Written by: Andrew Aveley
Getting up close with the wildlife is something that not many safari guests get the opportunity to do. Jaci’s Lodges recently hosted a family who had sponsored a new collar for one of the elephants on the reserve, and they came to stay at the lodge to be part of the process of fitting it.
It was an icy morning, but the excitement of what lay ahead kept us all enthusiastic as we quickly had a hot cup of coffee. We had a fairly long drive to meet with Izzy, a Masters student in charge of the elephant research, and the helicopter pilot and vet. We were all briefed on the procedure, how the drug would be administered, what to expect and a brief outline of the purpose of the collar in the research process.
Radio collars allow researchers and managers to collect baseline data like home range sizes, daily movements and behavioural data of the elephants. By fitting these collars, researchers aim to reduce the impact on the elephant’s behaviour and maximise their detectability. Particularly in African elephant conservation, real-time monitoring with GPS collars have enabled researchers to monitor the safety of individual elephants and the communities that surround elephant habitat.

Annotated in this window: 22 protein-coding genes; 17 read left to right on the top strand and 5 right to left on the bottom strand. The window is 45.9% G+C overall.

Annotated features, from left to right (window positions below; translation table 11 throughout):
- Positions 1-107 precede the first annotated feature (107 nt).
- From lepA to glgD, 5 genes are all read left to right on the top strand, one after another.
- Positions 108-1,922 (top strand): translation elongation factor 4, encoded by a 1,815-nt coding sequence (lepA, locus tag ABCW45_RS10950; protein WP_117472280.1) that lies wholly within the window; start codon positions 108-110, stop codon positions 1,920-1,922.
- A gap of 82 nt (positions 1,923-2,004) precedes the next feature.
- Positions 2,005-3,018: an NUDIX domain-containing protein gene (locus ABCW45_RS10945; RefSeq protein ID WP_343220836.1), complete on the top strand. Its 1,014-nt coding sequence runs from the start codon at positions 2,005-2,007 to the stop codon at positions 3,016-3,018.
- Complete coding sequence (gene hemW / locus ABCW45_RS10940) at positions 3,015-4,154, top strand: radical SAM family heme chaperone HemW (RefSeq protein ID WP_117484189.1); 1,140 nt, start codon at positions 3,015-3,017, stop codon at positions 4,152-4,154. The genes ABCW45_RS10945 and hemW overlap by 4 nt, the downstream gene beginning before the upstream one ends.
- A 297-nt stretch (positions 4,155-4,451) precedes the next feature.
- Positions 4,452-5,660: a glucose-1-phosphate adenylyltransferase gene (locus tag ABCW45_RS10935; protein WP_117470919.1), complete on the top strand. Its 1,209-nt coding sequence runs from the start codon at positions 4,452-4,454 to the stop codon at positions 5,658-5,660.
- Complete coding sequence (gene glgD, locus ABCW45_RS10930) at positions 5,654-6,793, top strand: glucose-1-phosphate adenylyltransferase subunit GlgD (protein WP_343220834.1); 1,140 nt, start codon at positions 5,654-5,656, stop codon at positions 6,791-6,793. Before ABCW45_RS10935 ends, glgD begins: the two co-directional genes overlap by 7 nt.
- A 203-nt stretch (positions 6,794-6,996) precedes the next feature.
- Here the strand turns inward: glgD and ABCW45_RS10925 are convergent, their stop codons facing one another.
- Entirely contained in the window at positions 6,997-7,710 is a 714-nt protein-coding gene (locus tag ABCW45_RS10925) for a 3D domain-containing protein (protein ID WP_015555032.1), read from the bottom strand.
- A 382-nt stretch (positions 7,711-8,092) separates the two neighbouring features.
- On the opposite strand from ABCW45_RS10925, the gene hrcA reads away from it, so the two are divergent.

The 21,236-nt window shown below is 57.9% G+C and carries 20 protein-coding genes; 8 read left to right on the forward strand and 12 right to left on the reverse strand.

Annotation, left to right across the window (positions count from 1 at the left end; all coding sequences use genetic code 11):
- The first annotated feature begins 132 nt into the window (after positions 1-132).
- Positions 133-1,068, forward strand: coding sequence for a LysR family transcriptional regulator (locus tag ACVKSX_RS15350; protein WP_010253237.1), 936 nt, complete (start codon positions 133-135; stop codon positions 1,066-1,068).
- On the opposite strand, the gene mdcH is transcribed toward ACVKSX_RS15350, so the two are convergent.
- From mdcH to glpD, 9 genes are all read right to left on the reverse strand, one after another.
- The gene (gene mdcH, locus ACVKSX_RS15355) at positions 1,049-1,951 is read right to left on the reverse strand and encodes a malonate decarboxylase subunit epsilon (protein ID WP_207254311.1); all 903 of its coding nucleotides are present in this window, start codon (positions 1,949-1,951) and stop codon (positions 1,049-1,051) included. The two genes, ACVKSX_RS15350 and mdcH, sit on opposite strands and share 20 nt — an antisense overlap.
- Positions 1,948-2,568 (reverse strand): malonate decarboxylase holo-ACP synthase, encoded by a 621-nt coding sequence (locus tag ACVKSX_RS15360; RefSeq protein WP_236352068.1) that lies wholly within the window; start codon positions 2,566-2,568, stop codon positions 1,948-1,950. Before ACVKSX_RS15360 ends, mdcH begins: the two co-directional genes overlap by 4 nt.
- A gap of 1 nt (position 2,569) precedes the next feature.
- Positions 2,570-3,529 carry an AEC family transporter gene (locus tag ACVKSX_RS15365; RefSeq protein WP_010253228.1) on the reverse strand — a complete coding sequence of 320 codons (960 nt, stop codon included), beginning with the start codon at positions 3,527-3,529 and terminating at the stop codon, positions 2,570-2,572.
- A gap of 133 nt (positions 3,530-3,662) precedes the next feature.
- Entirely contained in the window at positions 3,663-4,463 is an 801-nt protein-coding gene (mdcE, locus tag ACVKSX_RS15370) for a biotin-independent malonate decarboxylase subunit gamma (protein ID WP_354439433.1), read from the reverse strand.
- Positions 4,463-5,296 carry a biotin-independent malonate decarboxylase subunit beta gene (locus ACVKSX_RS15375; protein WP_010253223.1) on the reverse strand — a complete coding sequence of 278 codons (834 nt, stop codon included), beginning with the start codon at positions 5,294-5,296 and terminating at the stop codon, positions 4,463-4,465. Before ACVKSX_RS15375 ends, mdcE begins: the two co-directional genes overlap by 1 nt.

As Izzy walked us through this, the vet and pilot took off to go search for a viable subject. This was actually a very quick process, and the elephant was darted from the air, while we made our way in on the vehicle. Everything went according to plan, and the elephant went down safely.
The vets and assistants all moved in quickly to start the process of fitting the collar. While this was happening, we were shown some interesting points of the elephants, as well as allowed to feel things like the soft skin behind the ears, and the very coarse hair that covers the elephant.
After spending some time with the beautiful creature, and then headed back to the game viewer. The vet administered the antidote, and within a couple of minutes the elephant was back up on its feet and headed off.
We watched for a while as she was reunited with her herd and her young family. Over another warm coffee all the guests were given an opportunity to get much more information on Izzy’s studies and various observations she has made in her research.